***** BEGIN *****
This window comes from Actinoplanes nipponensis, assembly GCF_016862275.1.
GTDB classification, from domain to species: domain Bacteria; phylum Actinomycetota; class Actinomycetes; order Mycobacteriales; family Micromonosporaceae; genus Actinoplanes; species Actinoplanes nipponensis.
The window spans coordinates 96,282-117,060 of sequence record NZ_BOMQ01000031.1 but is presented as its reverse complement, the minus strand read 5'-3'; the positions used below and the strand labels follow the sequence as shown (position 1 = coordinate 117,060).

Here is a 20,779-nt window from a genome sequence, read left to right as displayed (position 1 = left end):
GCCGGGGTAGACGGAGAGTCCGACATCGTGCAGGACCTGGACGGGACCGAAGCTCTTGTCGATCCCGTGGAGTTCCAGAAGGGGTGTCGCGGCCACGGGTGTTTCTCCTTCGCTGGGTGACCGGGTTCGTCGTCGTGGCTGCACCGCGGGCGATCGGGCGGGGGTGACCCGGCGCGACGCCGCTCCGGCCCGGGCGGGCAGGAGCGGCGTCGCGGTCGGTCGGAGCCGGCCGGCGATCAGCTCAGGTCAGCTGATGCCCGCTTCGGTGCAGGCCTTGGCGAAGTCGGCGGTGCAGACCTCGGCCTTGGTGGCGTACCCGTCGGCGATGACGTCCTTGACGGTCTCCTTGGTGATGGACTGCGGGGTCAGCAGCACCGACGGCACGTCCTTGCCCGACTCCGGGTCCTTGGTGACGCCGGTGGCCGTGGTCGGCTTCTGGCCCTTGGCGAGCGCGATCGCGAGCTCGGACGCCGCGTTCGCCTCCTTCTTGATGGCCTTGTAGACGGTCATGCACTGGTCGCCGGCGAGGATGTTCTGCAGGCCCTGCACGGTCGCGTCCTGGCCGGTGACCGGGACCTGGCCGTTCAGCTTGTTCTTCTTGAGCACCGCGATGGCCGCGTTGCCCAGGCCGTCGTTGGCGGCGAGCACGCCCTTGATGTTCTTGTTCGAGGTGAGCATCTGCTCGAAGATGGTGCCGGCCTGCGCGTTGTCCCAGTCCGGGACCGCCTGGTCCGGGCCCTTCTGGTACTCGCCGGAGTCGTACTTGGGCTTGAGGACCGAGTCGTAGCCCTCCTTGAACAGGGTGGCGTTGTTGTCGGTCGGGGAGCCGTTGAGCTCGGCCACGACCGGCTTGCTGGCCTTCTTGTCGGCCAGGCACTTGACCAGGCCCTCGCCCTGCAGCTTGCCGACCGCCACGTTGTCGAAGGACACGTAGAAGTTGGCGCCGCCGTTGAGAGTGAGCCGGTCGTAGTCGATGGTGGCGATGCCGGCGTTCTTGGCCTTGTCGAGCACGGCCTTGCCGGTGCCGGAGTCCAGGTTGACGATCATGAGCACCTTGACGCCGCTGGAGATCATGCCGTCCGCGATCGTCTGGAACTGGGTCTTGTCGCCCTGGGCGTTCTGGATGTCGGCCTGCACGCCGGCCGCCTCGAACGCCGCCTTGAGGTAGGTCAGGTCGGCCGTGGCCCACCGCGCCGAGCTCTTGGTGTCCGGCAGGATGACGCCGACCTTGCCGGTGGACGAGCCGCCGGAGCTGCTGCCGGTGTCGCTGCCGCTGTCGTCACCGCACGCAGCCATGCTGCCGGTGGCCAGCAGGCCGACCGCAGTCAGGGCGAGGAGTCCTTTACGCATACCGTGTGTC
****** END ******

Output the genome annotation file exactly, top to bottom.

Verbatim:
This window comes from Actinoplanes nipponensis, assembly GCF_016862275.1.
GTDB classification, from domain to species: domain Bacteria; phylum Actinomycetota; class Actinomycetes; order Mycobacteriales; family Micromonosporaceae; genus Actinoplanes; species Actinoplanes nipponensis.
The window spans coordinates 96,282-117,060 of sequence record NZ_BOMQ01000031.1 but is presented as its reverse complement, the minus strand read 5'-3'; the positions used below and the strand labels follow the sequence as shown (position 1 = coordinate 117,060).

Here is a 20,779-nt window from a genome sequence, read left to right as displayed (position 1 = left end):
GCCGGGGTAGACGGAGAGTCCGACATCGTGCAGGACCTGGACGGGACCGAAGCTCTTGTCGATCCCGTGGAGTTCCAGAAGGGGTGTCGCGGCCACGGGTGTTTCTCCTTCGCTGGGTGACCGGGTTCGTCGTCGTGGCTGCACCGCGGGCGATCGGGCGGGGGTGACCCGGCGCGACGCCGCTCCGGCCCGGGCGGGCAGGAGCGGCGTCGCGGTCGGTCGGAGCCGGCCGGCGATCAGCTCAGGTCAGCTGATGCCCGCTTCGGTGCAGGCCTTGGCGAAGTCGGCGGTGCAGACCTCGGCCTTGGTGGCGTACCCGTCGGCGATGACGTCCTTGACGGTCTCCTTGGTGATGGACTGCGGGGTCAGCAGCACCGACGGCACGTCCTTGCCCGACTCCGGGTCCTTGGTGACGCCGGTGGCCGTGGTCGGCTTCTGGCCCTTGGCGAGCGCGATCGCGAGCTCGGACGCCGCGTTCGCCTCCTTCTTGATGGCCTTGTAGACGGTCATGCACTGGTCGCCGGCGAGGATGTTCTGCAGGCCCTGCACGGTCGCGTCCTGGCCGGTGACCGGGACCTGGCCGTTCAGCTTGTTCTTCTTGAGCACCGCGATGGCCGCGTTGCCCAGGCCGTCGTTGGCGGCGAGCACGCCCTTGATGTTCTTGTTCGAGGTGAGCATCTGCTCGAAGATGGTGCCGGCCTGCGCGTTGTCCCAGTCCGGGACCGCCTGGTCCGGGCCCTTCTGGTACTCGCCGGAGTCGTACTTGGGCTTGAGGACCGAGTCGTAGCCCTCCTTGAACAGGGTGGCGTTGTTGTCGGTCGGGGAGCCGTTGAGCTCGGCCACGACCGGCTTGCTGGCCTTCTTGTCGGCCAGGCACTTGACCAGGCCCTCGCCCTGCAGCTTGCCGACCGCCACGTTGTCGAAGGACACGTAGAAGTTGGCGCCGCCGTTGAGAGTGAGCCGGTCGTAGTCGATGGTGGCGATGCCGGCGTTCTTGGCCTTGTCGAGCACGGCCTTGCCGGTGCCGGAGTCCAGGTTGACGATCATGAGCACCTTGACGCCGCTGGAGATCATGCCGTCCGCGATCGTCTGGAACTGGGTCTTGTCGCCCTGGGCGTTCTGGATGTCGGCCTGCACGCCGGCCGCCTCGAACGCCGCCTTGAGGTAGGTCAGGTCGGCCGTGGCCCACCGCGCCGAGCTCTTGGTGTCCGGCAGGATGACGCCGACCTTGCCGGTGGACGAGCCGCCGGAGCTGCTGCCGGTGTCGCTGCCGCTGTCGTCACCGCACGCAGCCATGCTGCCGGTGGCCAGCAGGCCGACCGCAGTCAGGGCGAGGAGTCCTTTACGCATACCGTGTGTC